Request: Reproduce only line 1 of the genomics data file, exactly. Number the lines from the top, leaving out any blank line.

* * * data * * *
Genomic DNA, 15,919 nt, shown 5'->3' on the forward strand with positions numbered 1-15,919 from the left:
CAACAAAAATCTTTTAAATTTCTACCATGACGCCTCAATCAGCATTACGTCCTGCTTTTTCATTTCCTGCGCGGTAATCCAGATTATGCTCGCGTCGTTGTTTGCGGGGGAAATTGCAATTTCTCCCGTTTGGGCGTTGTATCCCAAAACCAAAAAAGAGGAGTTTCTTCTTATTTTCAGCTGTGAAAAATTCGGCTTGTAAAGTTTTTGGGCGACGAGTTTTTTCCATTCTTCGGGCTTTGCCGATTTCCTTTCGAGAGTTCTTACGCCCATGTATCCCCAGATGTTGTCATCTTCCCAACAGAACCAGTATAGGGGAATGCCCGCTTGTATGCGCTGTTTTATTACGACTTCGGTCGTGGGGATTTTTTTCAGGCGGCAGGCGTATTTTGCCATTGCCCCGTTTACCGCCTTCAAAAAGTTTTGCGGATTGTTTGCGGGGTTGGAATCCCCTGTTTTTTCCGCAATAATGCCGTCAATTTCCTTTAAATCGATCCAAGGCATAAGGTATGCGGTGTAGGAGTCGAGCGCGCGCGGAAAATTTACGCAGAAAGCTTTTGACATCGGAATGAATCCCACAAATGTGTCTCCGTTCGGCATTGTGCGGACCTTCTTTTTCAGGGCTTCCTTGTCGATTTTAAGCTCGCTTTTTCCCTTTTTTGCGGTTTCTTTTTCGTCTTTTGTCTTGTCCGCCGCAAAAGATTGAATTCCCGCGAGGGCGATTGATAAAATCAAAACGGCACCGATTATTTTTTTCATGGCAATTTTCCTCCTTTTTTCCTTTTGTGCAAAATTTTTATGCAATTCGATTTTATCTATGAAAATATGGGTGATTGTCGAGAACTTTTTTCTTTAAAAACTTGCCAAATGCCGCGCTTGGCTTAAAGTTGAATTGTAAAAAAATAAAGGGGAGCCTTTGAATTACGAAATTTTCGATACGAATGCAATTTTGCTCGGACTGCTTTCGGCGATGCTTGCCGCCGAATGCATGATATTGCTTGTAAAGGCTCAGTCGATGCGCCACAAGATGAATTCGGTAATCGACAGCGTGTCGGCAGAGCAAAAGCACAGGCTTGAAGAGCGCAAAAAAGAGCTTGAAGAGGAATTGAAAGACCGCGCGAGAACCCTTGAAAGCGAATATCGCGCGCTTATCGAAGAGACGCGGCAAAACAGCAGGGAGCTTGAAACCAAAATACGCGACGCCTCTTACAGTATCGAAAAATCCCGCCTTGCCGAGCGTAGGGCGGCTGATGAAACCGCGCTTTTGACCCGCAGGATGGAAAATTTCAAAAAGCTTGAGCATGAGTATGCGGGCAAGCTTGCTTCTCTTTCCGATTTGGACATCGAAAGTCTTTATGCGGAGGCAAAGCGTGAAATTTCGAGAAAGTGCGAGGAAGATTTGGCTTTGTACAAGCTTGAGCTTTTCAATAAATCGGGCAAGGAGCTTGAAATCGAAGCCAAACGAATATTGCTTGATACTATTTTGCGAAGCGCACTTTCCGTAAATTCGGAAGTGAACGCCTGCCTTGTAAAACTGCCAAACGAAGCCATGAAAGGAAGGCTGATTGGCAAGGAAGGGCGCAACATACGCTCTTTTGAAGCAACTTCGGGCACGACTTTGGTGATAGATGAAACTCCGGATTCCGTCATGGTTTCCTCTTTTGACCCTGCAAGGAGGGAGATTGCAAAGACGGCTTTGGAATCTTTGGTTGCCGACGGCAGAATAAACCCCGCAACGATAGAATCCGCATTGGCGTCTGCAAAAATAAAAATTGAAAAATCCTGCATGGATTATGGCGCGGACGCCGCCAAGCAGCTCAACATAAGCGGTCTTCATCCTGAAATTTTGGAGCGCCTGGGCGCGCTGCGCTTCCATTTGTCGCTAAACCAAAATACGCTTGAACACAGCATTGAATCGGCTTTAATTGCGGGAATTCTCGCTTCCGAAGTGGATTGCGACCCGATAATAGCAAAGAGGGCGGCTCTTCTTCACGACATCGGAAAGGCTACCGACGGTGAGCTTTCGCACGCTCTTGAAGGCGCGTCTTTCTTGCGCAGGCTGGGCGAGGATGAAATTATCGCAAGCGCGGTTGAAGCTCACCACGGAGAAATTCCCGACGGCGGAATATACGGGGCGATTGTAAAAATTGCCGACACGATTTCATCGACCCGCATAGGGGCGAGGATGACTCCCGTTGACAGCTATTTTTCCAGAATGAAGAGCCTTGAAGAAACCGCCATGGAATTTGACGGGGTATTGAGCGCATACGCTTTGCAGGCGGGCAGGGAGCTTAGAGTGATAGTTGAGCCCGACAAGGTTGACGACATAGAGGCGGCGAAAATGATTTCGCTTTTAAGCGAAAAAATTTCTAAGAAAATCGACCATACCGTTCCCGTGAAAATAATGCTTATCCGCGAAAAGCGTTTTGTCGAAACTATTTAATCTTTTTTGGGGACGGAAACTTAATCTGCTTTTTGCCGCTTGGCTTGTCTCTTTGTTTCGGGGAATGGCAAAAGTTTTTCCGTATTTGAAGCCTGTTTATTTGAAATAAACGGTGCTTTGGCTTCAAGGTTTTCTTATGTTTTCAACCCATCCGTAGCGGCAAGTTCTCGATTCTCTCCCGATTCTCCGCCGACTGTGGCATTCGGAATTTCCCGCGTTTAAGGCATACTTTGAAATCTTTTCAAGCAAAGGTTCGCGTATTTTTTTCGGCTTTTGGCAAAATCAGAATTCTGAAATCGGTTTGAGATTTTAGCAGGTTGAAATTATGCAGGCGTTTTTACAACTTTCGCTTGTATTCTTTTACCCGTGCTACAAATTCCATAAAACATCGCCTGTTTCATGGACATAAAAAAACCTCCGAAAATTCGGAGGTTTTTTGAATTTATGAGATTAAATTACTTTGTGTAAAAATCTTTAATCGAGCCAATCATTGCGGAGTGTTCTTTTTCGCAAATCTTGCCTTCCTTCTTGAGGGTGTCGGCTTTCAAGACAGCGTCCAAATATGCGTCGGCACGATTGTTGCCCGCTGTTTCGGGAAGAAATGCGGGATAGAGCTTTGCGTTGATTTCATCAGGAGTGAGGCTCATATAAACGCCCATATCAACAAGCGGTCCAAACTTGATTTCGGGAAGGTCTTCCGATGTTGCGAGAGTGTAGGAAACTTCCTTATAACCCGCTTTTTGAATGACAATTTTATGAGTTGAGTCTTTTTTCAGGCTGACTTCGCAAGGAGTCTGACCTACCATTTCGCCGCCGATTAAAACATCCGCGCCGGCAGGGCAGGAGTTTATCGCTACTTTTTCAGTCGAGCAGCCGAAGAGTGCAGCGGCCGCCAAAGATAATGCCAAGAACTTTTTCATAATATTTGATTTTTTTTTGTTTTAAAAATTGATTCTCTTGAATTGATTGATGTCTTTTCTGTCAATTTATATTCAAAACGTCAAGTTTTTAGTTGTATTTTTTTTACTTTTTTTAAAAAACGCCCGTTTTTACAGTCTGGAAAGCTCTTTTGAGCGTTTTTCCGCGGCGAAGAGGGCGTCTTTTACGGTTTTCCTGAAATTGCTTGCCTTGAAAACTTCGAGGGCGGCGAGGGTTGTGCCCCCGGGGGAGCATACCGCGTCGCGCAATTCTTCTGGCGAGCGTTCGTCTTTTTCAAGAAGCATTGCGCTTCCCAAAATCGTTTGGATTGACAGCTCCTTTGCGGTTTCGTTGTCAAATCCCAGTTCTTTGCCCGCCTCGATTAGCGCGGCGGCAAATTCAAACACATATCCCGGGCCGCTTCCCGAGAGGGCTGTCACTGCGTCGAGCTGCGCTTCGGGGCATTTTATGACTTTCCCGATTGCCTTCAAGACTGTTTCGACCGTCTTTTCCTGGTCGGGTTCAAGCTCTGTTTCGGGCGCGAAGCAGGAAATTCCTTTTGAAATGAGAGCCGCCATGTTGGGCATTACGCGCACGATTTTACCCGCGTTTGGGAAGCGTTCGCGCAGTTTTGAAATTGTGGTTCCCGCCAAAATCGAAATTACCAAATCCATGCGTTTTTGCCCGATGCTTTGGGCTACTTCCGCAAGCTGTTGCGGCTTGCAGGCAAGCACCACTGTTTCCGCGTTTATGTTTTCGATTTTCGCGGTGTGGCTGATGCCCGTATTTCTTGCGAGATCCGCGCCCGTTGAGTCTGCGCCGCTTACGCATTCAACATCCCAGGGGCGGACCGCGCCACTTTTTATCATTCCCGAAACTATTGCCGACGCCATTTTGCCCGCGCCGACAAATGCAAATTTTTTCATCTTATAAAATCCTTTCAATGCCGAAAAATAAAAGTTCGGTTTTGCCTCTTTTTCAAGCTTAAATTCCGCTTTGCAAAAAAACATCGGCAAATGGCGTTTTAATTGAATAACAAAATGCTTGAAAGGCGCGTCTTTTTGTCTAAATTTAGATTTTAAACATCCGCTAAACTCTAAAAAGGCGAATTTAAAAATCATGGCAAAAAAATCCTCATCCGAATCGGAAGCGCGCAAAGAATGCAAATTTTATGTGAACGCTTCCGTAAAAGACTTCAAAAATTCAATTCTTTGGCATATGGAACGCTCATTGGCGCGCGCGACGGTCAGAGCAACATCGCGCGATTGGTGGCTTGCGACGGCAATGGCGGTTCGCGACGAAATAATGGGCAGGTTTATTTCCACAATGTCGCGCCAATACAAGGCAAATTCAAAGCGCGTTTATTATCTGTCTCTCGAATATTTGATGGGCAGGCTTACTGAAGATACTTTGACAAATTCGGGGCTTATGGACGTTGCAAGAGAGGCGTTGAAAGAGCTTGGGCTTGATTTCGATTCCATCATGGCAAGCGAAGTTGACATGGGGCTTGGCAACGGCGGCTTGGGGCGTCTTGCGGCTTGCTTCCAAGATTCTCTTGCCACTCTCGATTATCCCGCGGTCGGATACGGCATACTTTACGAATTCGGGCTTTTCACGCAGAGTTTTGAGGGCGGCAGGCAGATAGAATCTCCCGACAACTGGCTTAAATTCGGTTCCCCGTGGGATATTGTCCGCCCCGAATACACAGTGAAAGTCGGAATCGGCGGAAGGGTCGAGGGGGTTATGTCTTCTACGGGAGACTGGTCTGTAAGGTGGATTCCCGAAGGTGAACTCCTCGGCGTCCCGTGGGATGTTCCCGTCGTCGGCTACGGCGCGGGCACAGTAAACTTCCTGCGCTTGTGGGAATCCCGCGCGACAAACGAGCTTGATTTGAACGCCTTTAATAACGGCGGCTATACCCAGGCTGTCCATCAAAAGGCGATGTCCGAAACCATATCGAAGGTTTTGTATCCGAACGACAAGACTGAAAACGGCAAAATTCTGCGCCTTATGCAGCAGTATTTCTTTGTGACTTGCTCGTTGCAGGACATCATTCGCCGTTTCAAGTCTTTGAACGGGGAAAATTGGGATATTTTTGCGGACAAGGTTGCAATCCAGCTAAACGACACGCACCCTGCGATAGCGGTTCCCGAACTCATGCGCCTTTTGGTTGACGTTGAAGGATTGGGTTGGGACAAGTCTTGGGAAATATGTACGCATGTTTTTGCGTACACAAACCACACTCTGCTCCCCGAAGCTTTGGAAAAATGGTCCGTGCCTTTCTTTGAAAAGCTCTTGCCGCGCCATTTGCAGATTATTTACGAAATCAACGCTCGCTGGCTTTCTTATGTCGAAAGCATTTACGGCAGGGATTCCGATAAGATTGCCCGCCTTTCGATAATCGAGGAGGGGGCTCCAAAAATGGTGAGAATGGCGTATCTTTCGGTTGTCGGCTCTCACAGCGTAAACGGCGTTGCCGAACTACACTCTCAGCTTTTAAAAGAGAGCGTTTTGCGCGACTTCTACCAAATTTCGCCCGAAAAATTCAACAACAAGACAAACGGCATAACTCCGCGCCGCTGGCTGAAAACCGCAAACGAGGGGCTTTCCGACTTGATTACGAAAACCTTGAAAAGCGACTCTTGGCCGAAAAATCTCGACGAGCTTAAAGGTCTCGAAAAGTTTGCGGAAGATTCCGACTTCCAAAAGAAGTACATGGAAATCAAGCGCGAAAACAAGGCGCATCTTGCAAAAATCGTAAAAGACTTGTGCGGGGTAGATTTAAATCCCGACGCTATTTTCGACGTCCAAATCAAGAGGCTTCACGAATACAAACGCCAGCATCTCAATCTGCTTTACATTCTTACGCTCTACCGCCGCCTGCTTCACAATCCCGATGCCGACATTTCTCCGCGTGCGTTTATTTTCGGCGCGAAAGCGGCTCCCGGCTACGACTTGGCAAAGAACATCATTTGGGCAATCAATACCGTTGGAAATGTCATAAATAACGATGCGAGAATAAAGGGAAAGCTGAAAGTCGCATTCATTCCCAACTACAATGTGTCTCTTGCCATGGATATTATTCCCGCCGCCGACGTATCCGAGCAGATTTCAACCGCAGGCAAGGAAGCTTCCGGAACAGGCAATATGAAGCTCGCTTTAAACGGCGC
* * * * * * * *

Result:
Genomic DNA, 15,919 nt, shown 5'->3' on the forward strand with positions numbered 1-15,919 from the left: